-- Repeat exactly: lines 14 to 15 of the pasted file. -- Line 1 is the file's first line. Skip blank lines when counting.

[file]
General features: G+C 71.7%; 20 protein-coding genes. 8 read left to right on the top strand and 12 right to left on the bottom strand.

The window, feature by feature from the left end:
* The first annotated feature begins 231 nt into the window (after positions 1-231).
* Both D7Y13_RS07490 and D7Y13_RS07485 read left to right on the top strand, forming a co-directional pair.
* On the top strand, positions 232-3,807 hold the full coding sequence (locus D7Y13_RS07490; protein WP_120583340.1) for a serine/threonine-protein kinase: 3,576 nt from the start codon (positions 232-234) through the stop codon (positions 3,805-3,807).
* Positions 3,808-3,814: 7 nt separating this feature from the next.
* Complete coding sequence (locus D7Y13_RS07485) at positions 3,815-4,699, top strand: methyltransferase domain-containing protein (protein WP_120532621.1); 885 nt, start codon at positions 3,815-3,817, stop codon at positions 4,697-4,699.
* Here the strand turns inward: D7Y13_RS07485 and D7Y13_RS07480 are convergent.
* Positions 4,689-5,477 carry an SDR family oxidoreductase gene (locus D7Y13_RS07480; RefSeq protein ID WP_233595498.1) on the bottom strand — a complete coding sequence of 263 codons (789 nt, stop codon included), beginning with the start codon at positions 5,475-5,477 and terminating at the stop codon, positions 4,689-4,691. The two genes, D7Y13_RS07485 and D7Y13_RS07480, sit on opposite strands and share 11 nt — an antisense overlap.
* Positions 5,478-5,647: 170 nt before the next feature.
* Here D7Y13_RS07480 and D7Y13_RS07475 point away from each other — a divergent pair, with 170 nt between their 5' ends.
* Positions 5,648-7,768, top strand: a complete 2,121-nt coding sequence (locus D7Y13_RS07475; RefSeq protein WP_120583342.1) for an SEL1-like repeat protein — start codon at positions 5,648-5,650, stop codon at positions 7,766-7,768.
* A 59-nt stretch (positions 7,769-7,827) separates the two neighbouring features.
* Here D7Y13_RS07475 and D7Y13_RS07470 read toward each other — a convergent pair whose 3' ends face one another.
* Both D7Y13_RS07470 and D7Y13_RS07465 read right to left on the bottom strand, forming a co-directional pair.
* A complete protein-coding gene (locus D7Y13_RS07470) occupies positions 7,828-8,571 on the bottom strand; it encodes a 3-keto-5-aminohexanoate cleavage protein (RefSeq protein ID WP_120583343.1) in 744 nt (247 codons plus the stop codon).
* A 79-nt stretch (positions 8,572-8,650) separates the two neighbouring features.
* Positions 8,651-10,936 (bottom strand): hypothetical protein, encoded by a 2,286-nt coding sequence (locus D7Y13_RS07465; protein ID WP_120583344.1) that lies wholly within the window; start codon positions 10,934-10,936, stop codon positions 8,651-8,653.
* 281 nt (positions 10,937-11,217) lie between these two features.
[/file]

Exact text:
* Here D7Y13_RS07475 and D7Y13_RS07470 read toward each other — a convergent pair whose 3' ends face one another.
* Both D7Y13_RS07470 and D7Y13_RS07465 read right to left on the bottom strand, forming a co-directional pair.